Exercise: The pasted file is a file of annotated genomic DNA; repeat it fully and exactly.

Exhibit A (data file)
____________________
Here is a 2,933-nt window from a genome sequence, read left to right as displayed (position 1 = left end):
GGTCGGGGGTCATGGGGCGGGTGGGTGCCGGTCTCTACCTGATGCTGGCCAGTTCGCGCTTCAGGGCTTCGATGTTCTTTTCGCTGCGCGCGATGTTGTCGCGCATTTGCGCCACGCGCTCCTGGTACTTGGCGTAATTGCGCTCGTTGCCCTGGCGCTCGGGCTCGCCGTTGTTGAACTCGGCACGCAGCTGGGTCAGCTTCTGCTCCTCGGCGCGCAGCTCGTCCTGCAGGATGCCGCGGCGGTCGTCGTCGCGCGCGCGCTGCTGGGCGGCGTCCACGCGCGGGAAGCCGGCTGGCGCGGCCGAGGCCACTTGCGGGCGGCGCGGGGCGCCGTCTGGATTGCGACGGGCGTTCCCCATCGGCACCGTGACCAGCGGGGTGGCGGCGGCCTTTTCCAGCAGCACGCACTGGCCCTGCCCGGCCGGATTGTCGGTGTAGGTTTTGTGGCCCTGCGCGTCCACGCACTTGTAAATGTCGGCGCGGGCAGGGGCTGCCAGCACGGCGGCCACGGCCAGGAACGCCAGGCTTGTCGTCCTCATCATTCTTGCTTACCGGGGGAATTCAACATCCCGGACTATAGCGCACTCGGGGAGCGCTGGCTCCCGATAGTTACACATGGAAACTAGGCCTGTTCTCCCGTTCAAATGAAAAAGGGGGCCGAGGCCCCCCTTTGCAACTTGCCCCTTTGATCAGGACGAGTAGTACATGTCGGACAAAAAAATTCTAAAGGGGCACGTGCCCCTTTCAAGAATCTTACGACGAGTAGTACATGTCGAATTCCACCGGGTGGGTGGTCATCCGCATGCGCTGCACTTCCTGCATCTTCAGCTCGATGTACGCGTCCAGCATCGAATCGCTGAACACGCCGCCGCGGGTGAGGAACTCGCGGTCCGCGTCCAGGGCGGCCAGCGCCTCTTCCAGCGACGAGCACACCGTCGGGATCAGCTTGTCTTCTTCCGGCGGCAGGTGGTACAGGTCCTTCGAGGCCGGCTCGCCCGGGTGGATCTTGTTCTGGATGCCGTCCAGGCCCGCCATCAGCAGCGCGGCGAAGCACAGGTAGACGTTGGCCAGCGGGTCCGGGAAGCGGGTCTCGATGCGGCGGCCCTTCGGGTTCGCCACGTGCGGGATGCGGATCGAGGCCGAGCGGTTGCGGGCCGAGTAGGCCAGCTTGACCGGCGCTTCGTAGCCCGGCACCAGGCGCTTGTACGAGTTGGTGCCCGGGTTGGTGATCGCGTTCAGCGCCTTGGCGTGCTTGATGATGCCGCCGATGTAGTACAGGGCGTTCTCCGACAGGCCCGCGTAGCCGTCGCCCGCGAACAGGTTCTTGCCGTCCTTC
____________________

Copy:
Here is a 2,933-nt window from a genome sequence, read left to right as displayed (position 1 = left end):
GGTCGGGGGTCATGGGGCGGGTGGGTGCCGGTCTCTACCTGATGCTGGCCAGTTCGCGCTTCAGGGCTTCGATGTTCTTTTCGCTGCGCGCGATGTTGTCGCGCATTTGCGCCACGCGCTCCTGGTACTTGGCGTAATTGCGCTCGTTGCCCTGGCGCTCGGGCTCGCCGTTGTTGAACTCGGCACGCAGCTGGGTCAGCTTCTGCTCCTCGGCGCGCAGCTCGTCCTGCAGGATGCCGCGGCGGTCGTCGTCGCGCGCGCGCTGCTGGGCGGCGTCCACGCGCGGGAAGCCGGCTGGCGCGGCCGAGGCCACTTGCGGGCGGCGCGGGGCGCCGTCTGGATTGCGACGGGCGTTCCCCATCGGCACCGTGACCAGCGGGGTGGCGGCGGCCTTTTCCAGCAGCACGCACTGGCCCTGCCCGGCCGGATTGTCGGTGTAGGTTTTGTGGCCCTGCGCGTCCACGCACTTGTAAATGTCGGCGCGGGCAGGGGCTGCCAGCACGGCGGCCACGGCCAGGAACGCCAGGCTTGTCGTCCTCATCATTCTTGCTTACCGGGGGAATTCAACATCCCGGACTATAGCGCACTCGGGGAGCGCTGGCTCCCGATAGTTACACATGGAAACTAGGCCTGTTCTCCCGTTCAAATGAAAAAGGGGGCCGAGGCCCCCCTTTGCAACTTGCCCCTTTGATCAGGACGAGTAGTACATGTCGGACAAAAAAATTCTAAAGGGGCACGTGCCCCTTTCAAGAATCTTACGACGAGTAGTACATGTCGAATTCCACCGGGTGGGTGGTCATCCGCATGCGCTGCACTTCCTGCATCTTCAGCTCGATGTACGCGTCCAGCATCGAATCGCTGAACACGCCGCCGCGGGTGAGGAACTCGCGGTCCGCGTCCAGGGCGGCCAGCGCCTCTTCCAGCGACGAGCACACCGTCGGGATCAGCTTGTCTTCTTCCGGCGGCAGGTGGTACAGGTCCTTCGAGGCCGGCTCGCCCGGGTGGATCTTGTTCTGGATGCCGTCCAGGCCCGCCATCAGCAGCGCGGCGAAGCACAGGTAGACGTTGGCCAGCGGGTCCGGGAAGCGGGTCTCGATGCGGCGGCCCTTCGGGTTCGCCACGTGCGGGATGCGGATCGAGGCCGAGCGGTTGCGGGCCGAGTAGGCCAGCTTGACCGGCGCTTCGTAGCCCGGCACCAGGCGCTTGTACGAGTTGGTGCCCGGGTTGGTGATCGCGTTCAGCGCCTTGGCGTGCTTGATGATGCCGCCGATGTAGTACAGGGCGTTCTCCGACAGGCCCGCGTAGCCGTCGCCCGCGAACAGGTTCTTGCCGTCCTTC